Wednesday, March 18, 2009

Aldwin, Jone, and Elin

Aldwin was bent over a thin white parchment, examining the mark his stick of lead had made upon it. His pencil had curved in a round shape, down and around, had slipped its point with the precision of his fingers, tracing out a shape, and shed its shadows across the paper.
He lifted it up, and tacked its corners to a bark easel. Behind him the sea rushed against the edges of his island home. The sun laid its yellow light over his work. It pushed through the thin fibers of the parchment and painted shadows against the underside.

His eyes had caught the picture only a moment before, his sister, Jone, sitting serenely against the protruding root of a tree, pulling a thin needle through blue cloth. The light was wrapping in thin spirals over her fair face and pushing its color into the brown-blonde tones of her hair. The way the light and shadow framed her face had made him rise from his seat to capture it.  Now his pencil darted across the page, sketching the shape of her face, the curve of her cheek, marking softly the places where the shadows lay thin, and darkening the spots of heavier shadow.

He stopped for a moment to watch her. Her fingers were nimble with the needle, pushing through the filmy blue garment draped across her lap, in and out, in and out.

There was movement beside her, and Elin slipped in from behind the great tree root. She sat on the rough, flat surface of a root stem, pulling her knees up with her. Her deep green dress swept the ground beneath the tree root as she leant against the bark rippling behind her. Elin was Jone’s elder sister, the third in the family, after Aldwin and his brother, Verus. She was an artist in her own way, and had designed the garment Jone’s nimble fingers were putting together.

“How is it, Jone?” she asked. “Does your needle finds its way stiffly through all those layers?”

“No.” Jone’s eyes bent on her work, her supple fingers tugging at the needle. It slipped through. “No, the thinness of the material works with the needle.” She was tying a knot now, hiding it against a seam. She snipped off the end with the knife bound at her waist, threaded her needle into the sleeve of her dress, and held up her work for Elin to see.

“See? All finished.”

Elin reached out to finger the gauzy blue garment. She lifted one filmy layer from the other and held it out to catch the light. Her fingers left a gentle touch on the carefully created flowers that drifted, diagonally, from the garment’s waist to its hem.

“Do you like it, Jone?"

“Of course I do!”

“Well, when I drew it out, I was thinking of you, and you seemed rather excited to begin on it.” She lifted her face to her sister’s in a foolish grin. “So, I guess you do like it.” Her eyes fell to the tiny pleats creeping up from the waist into the bodice. “I think it’s lovely.”

Aldwin heard their voices only dimly now, as the work before him had pulled his mind away. He had seen the light play over Elin’s rectangular face, seen the silhouette of her small nose against the background of tree bark, and his pencil was sketching her in, just in front of Jone, her face filling the bottom-right hand corner and forming the foreground of the picture.  

Just beyond them, where the sea was raising his voice in great, foaming words, and the sun was sending its whisper over the turbulent water, the yellow light caught the glitter of faerie wings.  A wandrian, moving his wings jerkily with the weariness of his long flight, approached the island of Esallan.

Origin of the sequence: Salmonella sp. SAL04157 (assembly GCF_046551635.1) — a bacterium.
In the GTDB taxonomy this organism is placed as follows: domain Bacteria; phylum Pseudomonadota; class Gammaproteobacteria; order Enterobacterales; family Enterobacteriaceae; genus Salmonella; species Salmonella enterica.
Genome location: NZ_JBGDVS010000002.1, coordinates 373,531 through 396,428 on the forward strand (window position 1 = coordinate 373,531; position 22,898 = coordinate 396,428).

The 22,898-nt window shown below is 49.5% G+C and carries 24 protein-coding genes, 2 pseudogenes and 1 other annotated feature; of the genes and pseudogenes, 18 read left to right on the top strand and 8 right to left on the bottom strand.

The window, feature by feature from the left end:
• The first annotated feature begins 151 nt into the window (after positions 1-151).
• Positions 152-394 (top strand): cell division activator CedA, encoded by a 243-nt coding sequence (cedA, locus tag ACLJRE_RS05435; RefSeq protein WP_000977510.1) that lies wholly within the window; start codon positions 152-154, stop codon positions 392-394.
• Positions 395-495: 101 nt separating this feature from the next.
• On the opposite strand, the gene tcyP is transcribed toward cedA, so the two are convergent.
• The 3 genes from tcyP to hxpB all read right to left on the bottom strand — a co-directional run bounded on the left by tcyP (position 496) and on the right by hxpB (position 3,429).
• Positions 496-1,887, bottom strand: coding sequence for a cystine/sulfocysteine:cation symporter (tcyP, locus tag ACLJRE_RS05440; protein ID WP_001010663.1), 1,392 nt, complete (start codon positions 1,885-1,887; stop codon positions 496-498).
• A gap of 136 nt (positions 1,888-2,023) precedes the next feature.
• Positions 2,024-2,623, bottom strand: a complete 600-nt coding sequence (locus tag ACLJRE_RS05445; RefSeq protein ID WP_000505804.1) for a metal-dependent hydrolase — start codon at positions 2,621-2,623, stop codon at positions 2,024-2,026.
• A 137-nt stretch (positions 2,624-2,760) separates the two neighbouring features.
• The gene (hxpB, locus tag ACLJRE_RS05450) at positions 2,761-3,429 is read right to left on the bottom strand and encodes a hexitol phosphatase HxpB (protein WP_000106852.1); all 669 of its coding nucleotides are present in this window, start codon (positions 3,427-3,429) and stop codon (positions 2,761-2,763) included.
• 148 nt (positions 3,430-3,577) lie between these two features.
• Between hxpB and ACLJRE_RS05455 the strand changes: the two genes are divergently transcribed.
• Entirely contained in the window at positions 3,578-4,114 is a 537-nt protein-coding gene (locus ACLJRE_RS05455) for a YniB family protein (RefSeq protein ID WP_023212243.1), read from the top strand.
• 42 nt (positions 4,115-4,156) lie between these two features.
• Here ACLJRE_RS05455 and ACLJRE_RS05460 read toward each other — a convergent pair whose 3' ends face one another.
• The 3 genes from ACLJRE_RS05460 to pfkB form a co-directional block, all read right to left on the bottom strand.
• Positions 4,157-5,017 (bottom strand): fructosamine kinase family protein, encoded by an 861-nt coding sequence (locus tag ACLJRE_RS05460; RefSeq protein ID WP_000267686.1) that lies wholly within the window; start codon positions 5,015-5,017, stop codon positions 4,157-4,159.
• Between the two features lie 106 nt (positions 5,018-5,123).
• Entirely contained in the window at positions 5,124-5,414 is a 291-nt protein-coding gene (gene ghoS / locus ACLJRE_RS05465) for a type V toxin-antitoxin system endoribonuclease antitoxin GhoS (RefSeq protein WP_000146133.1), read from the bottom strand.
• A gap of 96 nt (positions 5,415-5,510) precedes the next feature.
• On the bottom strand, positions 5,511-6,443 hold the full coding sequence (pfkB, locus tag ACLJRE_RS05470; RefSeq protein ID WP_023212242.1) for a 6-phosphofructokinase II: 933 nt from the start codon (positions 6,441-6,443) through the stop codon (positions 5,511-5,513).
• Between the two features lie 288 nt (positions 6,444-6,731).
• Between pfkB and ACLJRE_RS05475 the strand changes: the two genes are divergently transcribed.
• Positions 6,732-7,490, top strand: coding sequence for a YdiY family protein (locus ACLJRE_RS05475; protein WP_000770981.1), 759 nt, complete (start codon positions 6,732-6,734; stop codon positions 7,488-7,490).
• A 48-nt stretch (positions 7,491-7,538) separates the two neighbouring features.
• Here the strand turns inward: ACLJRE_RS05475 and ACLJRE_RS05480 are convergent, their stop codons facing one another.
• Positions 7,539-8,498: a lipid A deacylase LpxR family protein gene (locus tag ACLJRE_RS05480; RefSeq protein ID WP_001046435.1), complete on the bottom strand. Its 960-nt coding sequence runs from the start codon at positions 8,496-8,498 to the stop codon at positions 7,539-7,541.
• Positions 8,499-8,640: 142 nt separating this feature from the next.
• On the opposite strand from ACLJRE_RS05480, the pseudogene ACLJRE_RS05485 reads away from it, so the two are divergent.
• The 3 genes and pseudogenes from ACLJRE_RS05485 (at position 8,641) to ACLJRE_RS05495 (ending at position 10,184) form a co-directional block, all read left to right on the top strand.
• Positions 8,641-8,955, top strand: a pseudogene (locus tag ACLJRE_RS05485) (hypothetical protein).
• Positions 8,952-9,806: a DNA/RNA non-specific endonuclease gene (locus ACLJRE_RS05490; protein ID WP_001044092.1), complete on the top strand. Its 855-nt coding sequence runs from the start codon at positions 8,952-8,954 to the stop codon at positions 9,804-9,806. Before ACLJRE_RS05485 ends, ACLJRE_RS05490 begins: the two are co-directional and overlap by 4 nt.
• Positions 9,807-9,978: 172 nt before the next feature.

Elin left Jone in that quiet glade and traced her steps to her own quiet place, where the sound of the sea was muted by the immeasurable weight of the island foliage. It was a place for her to think her thoughts aloud, where her voice could be lost in the height of her hiding place. She had found the narrow branch that held its own at the peak of an ancient elm, noticed the way the branches laid themselves around it, seen the warm curve of the bark beneath the moss that lay like a garment over it. It became her own in that instant, and her wings found it second nature to carry her there when her mind was crowded with thought.  

She beat her way near to the place now, her mind shrouded, as if she were holding back the onward rush of the army of thought-filled soldiers in her head. Her fingers ached to hold her small quill pen and feel its nub scratching across parchment. Her heart ached to press its shape into words.

A sort of thin, hanging moss wove a green curtain across her secret place, letting small shafts of light through its lattice of tangled growth. She crept beneath it and ensconced herself within the busy softness of the moss. Then her hands found their way to a narrow opening in the face of the tree, just behind her. From the brown crevice she pulled a stack of parchment, bound at the sides with generous lacings of hand-woven green ribbon. She had woven it herself, and bound the pages carefully together. It was her book, the thing she had filled with words all her own, with a story that had wrapped itself around her heart.

She turned it over so her eyes could see the words written last. She felt her chest swell with peaceful warmth as the words drifted to her, touching the corners of her soul, feeding her hunger to create. She laid a piece of parchment on a sturdy layer of bark that lay over her lap, and her pen touched the paper, spreading ink in gentle sweeps of letter, one line after the next, the story slipping from her.

Her pen had scraped to a stop, her work dropping from her lap as she pulled her knees up and her brow creased in thought, when her ears caught the lonely, quiet sound of feet treading ground beneath a noiseless body, of wings beating to a stop, brushing disconsolately against the passing wind.